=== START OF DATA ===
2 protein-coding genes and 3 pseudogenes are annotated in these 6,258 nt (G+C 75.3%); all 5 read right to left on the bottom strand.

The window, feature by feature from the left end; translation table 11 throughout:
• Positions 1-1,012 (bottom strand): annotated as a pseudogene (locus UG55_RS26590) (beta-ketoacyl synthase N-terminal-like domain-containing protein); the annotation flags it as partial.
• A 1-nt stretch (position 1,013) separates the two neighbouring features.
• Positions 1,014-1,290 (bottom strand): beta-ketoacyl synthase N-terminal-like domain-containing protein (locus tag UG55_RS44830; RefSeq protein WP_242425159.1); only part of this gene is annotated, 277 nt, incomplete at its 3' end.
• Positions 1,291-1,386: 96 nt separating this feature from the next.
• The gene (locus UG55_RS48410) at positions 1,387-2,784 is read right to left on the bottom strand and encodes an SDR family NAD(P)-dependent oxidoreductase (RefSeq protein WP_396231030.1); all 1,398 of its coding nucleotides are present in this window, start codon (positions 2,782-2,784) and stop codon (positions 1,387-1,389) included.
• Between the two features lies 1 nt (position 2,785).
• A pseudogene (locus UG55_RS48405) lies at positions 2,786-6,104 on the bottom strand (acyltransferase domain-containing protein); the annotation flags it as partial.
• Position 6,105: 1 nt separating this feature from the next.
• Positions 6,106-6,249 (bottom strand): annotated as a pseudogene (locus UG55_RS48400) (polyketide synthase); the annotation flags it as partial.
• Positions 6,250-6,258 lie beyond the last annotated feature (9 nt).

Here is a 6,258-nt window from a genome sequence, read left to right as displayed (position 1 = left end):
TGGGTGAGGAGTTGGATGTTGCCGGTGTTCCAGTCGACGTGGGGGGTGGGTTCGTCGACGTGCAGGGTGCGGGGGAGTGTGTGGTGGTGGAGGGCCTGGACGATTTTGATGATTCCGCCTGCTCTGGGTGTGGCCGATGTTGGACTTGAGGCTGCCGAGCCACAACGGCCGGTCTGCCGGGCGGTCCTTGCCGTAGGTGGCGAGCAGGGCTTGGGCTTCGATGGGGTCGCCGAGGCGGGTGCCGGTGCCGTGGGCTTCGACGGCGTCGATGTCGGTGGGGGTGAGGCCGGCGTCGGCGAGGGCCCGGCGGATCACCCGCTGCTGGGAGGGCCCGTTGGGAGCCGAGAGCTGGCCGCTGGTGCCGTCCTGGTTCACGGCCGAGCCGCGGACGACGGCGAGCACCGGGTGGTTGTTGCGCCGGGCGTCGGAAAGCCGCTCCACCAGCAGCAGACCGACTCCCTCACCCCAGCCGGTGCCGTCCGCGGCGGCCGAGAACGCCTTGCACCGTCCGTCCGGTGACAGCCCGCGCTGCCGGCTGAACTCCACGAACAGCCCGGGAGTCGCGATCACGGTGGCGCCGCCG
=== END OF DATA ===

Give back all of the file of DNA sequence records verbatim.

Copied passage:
2 protein-coding genes and 3 pseudogenes are annotated in these 6,258 nt (G+C 75.3%); all 5 read right to left on the bottom strand.

The window, feature by feature from the left end; translation table 11 throughout:
• Positions 1-1,012 (bottom strand): annotated as a pseudogene (locus UG55_RS26590) (beta-ketoacyl synthase N-terminal-like domain-containing protein); the annotation flags it as partial.
• A 1-nt stretch (position 1,013) separates the two neighbouring features.
• Positions 1,014-1,290 (bottom strand): beta-ketoacyl synthase N-terminal-like domain-containing protein (locus tag UG55_RS44830; RefSeq protein WP_242425159.1); only part of this gene is annotated, 277 nt, incomplete at its 3' end.
• Positions 1,291-1,386: 96 nt separating this feature from the next.
• The gene (locus UG55_RS48410) at positions 1,387-2,784 is read right to left on the bottom strand and encodes an SDR family NAD(P)-dependent oxidoreductase (RefSeq protein WP_396231030.1); all 1,398 of its coding nucleotides are present in this window, start codon (positions 2,782-2,784) and stop codon (positions 1,387-1,389) included.
• Between the two features lies 1 nt (position 2,785).
• A pseudogene (locus UG55_RS48405) lies at positions 2,786-6,104 on the bottom strand (acyltransferase domain-containing protein); the annotation flags it as partial.
• Position 6,105: 1 nt separating this feature from the next.
• Positions 6,106-6,249 (bottom strand): annotated as a pseudogene (locus UG55_RS48400) (polyketide synthase); the annotation flags it as partial.
• Positions 6,250-6,258 lie beyond the last annotated feature (9 nt).

Here is a 6,258-nt window from a genome sequence, read left to right as displayed (position 1 = left end):
TGGGTGAGGAGTTGGATGTTGCCGGTGTTCCAGTCGACGTGGGGGGTGGGTTCGTCGACGTGCAGGGTGCGGGGGAGTGTGTGGTGGTGGAGGGCCTGGACGATTTTGATGATTCCGCCTGCTCTGGGTGTGGCCGATGTTGGACTTGAGGCTGCCGAGCCACAACGGCCGGTCTGCCGGGCGGTCCTTGCCGTAGGTGGCGAGCAGGGCTTGGGCTTCGATGGGGTCGCCGAGGCGGGTGCCGGTGCCGTGGGCTTCGACGGCGTCGATGTCGGTGGGGGTGAGGCCGGCGTCGGCGAGGGCCCGGCGGATCACCCGCTGCTGGGAGGGCCCGTTGGGAGCCGAGAGCTGGCCGCTGGTGCCGTCCTGGTTCACGGCCGAGCCGCGGACGACGGCGAGCACCGGGTGGTTGTTGCGCCGGGCGTCGGAAAGCCGCTCCACCAGCAGCAGACCGACTCCCTCACCCCAGCCGGTGCCGTCCGCGGCGGCCGAGAACGCCTTGCACCGTCCGTCCGGTGACAGCCCGCGCTGCCGGCTGAACTCCACGAACAGCCCGGGAGTCGCGATCACGGTGGCGCCGCCG